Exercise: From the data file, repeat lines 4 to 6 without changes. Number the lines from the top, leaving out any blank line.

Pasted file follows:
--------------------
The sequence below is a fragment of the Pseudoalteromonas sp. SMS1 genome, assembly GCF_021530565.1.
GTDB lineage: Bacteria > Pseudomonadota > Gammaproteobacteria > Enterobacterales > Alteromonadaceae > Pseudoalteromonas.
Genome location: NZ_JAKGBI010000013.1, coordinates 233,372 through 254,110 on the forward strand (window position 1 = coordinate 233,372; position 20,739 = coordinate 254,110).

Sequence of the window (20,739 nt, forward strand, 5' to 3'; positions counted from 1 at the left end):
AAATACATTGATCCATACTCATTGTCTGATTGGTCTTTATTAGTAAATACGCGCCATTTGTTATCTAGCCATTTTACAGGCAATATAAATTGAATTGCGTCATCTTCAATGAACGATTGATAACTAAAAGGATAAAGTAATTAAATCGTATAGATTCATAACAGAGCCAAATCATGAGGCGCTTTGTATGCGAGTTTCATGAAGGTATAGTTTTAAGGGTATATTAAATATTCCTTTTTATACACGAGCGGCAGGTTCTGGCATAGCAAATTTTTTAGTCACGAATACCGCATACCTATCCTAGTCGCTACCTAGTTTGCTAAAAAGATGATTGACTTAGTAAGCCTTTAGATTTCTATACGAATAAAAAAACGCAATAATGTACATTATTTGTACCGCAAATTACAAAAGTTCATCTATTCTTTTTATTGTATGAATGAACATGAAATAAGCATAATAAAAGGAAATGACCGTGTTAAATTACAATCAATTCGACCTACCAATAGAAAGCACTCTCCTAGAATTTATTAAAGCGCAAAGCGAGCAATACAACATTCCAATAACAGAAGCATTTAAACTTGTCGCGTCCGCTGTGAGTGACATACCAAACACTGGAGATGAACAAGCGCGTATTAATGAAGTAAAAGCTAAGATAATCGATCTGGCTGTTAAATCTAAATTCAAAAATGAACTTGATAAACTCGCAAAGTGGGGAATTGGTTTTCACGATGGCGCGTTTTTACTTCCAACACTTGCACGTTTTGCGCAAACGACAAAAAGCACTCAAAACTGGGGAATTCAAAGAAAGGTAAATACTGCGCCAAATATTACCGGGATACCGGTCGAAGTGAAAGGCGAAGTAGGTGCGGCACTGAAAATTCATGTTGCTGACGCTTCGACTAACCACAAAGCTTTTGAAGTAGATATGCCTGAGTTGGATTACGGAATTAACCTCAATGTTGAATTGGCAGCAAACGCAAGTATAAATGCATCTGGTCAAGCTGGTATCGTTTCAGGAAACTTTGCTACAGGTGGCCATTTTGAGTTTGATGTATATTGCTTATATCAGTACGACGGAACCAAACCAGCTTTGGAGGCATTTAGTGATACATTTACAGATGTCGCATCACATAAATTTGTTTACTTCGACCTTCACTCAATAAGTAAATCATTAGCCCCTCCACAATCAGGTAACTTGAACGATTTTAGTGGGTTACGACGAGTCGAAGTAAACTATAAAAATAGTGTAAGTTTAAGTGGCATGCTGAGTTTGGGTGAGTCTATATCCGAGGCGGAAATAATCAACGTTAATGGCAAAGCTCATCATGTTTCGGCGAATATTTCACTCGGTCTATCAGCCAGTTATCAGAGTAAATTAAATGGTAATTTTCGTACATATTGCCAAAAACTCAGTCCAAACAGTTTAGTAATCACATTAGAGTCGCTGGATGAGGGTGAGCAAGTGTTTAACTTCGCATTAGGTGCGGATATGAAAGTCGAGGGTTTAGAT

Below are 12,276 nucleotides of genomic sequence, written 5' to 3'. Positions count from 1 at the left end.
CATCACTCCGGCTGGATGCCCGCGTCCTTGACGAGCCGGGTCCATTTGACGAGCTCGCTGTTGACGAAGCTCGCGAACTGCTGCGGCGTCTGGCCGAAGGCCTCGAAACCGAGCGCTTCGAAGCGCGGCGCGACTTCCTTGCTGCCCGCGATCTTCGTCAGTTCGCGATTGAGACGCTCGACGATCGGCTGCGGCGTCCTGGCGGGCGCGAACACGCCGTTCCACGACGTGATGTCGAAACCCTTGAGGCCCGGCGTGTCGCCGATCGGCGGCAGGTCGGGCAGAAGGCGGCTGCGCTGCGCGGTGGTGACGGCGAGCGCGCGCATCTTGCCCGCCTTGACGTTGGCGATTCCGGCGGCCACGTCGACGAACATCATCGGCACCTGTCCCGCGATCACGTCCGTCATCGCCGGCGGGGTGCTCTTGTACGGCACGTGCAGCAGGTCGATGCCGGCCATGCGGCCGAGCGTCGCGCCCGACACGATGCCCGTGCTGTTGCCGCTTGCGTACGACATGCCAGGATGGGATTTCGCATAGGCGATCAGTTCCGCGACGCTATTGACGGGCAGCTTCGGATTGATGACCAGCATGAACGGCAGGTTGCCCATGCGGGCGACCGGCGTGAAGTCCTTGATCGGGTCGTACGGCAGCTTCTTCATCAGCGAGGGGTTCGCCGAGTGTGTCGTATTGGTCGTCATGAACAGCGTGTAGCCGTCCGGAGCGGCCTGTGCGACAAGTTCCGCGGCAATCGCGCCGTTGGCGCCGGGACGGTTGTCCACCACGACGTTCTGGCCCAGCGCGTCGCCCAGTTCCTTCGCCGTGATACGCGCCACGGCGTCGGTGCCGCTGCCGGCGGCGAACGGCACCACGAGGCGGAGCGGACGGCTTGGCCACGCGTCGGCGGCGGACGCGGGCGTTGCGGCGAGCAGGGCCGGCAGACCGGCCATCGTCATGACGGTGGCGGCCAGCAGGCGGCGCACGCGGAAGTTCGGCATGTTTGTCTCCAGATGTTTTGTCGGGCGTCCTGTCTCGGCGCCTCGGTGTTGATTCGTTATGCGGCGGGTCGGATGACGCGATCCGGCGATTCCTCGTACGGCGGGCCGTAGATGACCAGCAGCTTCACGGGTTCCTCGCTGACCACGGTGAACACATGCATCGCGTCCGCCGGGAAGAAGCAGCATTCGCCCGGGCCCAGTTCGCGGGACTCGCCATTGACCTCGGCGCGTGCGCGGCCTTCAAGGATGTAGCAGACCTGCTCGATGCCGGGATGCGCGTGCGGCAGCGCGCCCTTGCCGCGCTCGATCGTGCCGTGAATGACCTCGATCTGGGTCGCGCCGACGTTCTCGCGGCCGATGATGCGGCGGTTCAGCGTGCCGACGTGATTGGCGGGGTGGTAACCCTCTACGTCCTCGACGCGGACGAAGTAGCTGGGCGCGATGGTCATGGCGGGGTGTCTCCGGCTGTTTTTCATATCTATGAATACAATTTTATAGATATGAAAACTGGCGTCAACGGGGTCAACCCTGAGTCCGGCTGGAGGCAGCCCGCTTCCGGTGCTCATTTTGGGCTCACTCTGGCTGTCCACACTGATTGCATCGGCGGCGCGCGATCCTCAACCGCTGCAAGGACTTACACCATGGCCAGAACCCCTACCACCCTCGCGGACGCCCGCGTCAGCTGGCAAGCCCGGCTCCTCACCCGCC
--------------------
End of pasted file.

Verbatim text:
Sequence of the window (20,739 nt, forward strand, 5' to 3'; positions counted from 1 at the left end):
AAATACATTGATCCATACTCATTGTCTGATTGGTCTTTATTAGTAAATACGCGCCATTTGTTATCTAGCCATTTTACAGGCAATATAAATTGAATTGCGTCATCTTCAATGAACGATTGATAACTAAAAGGATAAAGTAATTAAATCGTATAGATTCATAACAGAGCCAAATCATGAGGCGCTTTGTATGCGAGTTTCATGAAGGTATAGTTTTAAGGGTATATTAAATATTCCTTTTTATACACGAGCGGCAGGTTCTGGCATAGCAAATTTTTTAGTCACGAATACCGCATACCTATCCTAGTCGCTACCTAGTTTGCTAAAAAGATGATTGACTTAGTAAGCCTTTAGATTTCTATACGAATAAAAAAACGCAATAATGTACATTATTTGTACCGCAAATTACAAAAGTTCATCTATTCTTTTTATTGTATGAATGAACATGAAATAAGCATAATAAAAGGAAATGACCGTGTTAAATTACAATCAATTCGACCTACCAATAGAAAGCACTCTCCTAGAATTTATTAAAGCGCAAAGCGAGCAATACAACATTCCAATAACAGAAGCATTTAAACTTGTCGCGTCCGCTGTGAGTGACATACCAAACACTGGAGATGAACAAGCGCGTATTAATGAAGTAAAAGCTAAGATAATCGATCTGGCTGTTAAATCTAAATTCAAAAATGAACTTGATAAACTCGCAAAGTGGGGAATTGGTTTTCACGATGGCGCGTTTTTACTTCCAACACTTGCACGTTTTGCGCAAACGACAAAAAGCACTCAAAACTGGGGAATTCAAAGAAAGGTAAATACTGCGCCAAATATTACCGGGATACCGGTCGAAGTGAAAGGCGAAGTAGGTGCGGCACTGAAAATTCATGTTGCTGACGCTTCGACTAACCACAAAGCTTTTGAAGTAGATATGCCTGAGTTGGATTACGGAATTAACCTCAATGTTGAATTGGCAGCAAACGCAAGTATAAATGCATCTGGTCAAGCTGGTATCGTTTCAGGAAACTTTGCTACAGGTGGCCATTTTGAGTTTGATGTATATTGCTTATATCAGTACGACGGAACCAAACCAGCTTTGGAGGCATTTAGTGATACATTTACAGATGTCGCATCACATAAATTTGTTTACTTCGACCTTCACTCAATAAGTAAATCATTAGCCCCTCCACAATCAGGTAACTTGAACGATTTTAGTGGGTTACGACGAGTCGAAGTAAACTATAAAAATAGTGTAAGTTTAAGTGGCATGCTGAGTTTGGGTGAGTCTATATCCGAGGCGGAAATAATCAACGTTAATGGCAAAGCTCATCATGTTTCGGCGAATATTTCACTCGGTCTATCAGCCAGTTATCAGAGTAAATTAAATGGTAATTTTCGTACATATTGCCAAAAACTCAGTCCAAACAGTTTAGTAATCACATTAGAGTCGCTGGATGAGGGTGAGCAAGTGTTTAACTTCGCATTAGGTGCGGATATGAAAGTCGAGGGTTTAGAT

Below are 12,276 nucleotides of genomic sequence, written 5' to 3'. Positions count from 1 at the left end.